Understand Our Projects

Low Energy High Rise – Stage Two

Energy efficiency is good for business. It can reduce costs, improve the value of commercial property, make a building more attractive to existing and prospective tenants, reduce maintenance hassles and improve tenant comfort.

This world first project found that there was significant differences in energy efficiency and established the first empirical data to relate operational behaviour to energy efficiency outcomes. Following the completion of the Stage 1 Project, Stage 2 sets out to develop information to assist building operators in the implementation of energy efficiency strategies and behaviours.

Implementing PPIR™ (Professional Performance, Innovation and Risk) 

This project is asking very fundamental questions about the climate in which engineers currently operate; about professional performance and the complex minefields of law and liability that govern everyday engineering; about engineering risk and responsible risk-taking; and about the relationships between professional performance, innovation and risk.

The Warren Centre for Advanced Engineering launched the report Professional Performance, Innovation and Risk in Australian Engineering Practice (PPIR™), authored by leaders in the engineering industry. The PPIR™ report introduces: The PPIR™ Protocol – a guide to professional performance in engineering; and Initiatives to improve professional, liability and legal frameworks in, and raise the status of, engineering. You can download the protocol and the full report in our Publications tab.

Teachers for the Future

The Teachers for the Future Project examines the motivations of trainee teachers to shed light on the role they play in student’s subject and ultimate career choices, at a stage when they can still be influenced. The project has incorporated a survey of teachers by Professor Ian Gibson from Macquarie University through the NSW Council of Deans of Education (NSWCDE – formerly the Teachers Education Council). The final report will be published in the first half of 2012.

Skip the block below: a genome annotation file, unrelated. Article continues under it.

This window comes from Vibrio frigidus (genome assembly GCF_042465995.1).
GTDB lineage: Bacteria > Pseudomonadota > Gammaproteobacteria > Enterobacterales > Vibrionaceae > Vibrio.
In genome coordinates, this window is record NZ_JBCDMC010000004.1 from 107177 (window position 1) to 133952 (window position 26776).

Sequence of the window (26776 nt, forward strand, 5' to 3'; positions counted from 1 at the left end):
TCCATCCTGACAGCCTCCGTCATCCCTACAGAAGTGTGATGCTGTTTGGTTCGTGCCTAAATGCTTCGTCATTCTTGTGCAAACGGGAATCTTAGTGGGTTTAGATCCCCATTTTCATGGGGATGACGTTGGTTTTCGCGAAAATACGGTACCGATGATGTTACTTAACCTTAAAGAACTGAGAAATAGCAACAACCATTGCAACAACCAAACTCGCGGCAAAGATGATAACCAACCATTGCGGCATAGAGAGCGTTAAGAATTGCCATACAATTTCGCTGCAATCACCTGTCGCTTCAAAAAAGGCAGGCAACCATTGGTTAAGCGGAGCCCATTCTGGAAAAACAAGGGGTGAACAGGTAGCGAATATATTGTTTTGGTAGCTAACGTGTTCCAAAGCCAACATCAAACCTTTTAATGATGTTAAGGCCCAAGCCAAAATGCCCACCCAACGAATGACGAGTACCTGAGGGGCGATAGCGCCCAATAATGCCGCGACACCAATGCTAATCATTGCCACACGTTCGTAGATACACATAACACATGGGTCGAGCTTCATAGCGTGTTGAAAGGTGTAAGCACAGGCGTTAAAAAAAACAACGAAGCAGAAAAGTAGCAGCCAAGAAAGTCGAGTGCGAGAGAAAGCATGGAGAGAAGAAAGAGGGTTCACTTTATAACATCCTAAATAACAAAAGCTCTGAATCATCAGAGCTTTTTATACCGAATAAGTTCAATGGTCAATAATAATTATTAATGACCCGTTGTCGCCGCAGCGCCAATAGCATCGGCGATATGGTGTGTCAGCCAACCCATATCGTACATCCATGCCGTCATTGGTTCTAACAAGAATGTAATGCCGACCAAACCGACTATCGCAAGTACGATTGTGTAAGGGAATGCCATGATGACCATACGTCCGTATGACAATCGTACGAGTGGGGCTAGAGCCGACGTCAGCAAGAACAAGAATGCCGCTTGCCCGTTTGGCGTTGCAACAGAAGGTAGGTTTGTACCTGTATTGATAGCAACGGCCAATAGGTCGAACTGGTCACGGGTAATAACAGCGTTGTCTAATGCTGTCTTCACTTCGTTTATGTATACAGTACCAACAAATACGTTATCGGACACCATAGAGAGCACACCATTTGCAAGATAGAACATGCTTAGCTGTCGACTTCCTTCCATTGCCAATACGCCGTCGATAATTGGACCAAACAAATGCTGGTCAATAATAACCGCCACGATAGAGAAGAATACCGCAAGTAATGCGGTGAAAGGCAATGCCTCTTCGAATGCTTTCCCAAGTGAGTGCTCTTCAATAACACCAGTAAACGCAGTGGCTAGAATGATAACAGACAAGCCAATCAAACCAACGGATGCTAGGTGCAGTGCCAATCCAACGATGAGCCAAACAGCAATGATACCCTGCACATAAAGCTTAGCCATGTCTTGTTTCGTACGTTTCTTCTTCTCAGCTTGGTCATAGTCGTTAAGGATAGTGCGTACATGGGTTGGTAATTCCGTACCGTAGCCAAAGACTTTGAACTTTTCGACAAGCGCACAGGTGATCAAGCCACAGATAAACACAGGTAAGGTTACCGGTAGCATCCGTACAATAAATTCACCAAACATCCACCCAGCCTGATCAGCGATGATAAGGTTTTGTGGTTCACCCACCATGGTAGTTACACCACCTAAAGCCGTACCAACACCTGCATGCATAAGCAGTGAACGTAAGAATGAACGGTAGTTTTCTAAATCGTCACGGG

This research project will initially gather this data through a pilot survey of trainee teachers across NSW initially. Depending upon funding, it will be extended to their educators and their capital Institutions and taken nationally.

Urban Reform Project

Indicators show that NSW is still not delivering the required infrastructure, and our infrastructure deficit is being compounded by an increasing population and dwindling private sector investment.

This infrastructure shortfall must be urgently addressed in order to ensure the State’s ongoing economic growth and to deliver equitable outcomes for stakeholders and the community.

The Warren Centre has established “The Urban Reform Project” with the following broad aims:

  1. To identify barriers to successful infrastructure projects
  2. To identify and publish an Agenda for Reform through a consensus based approach
  3. To develop and publish a Framework for Reform and an Action Plan for implementation, expanding on the Agenda for Reform.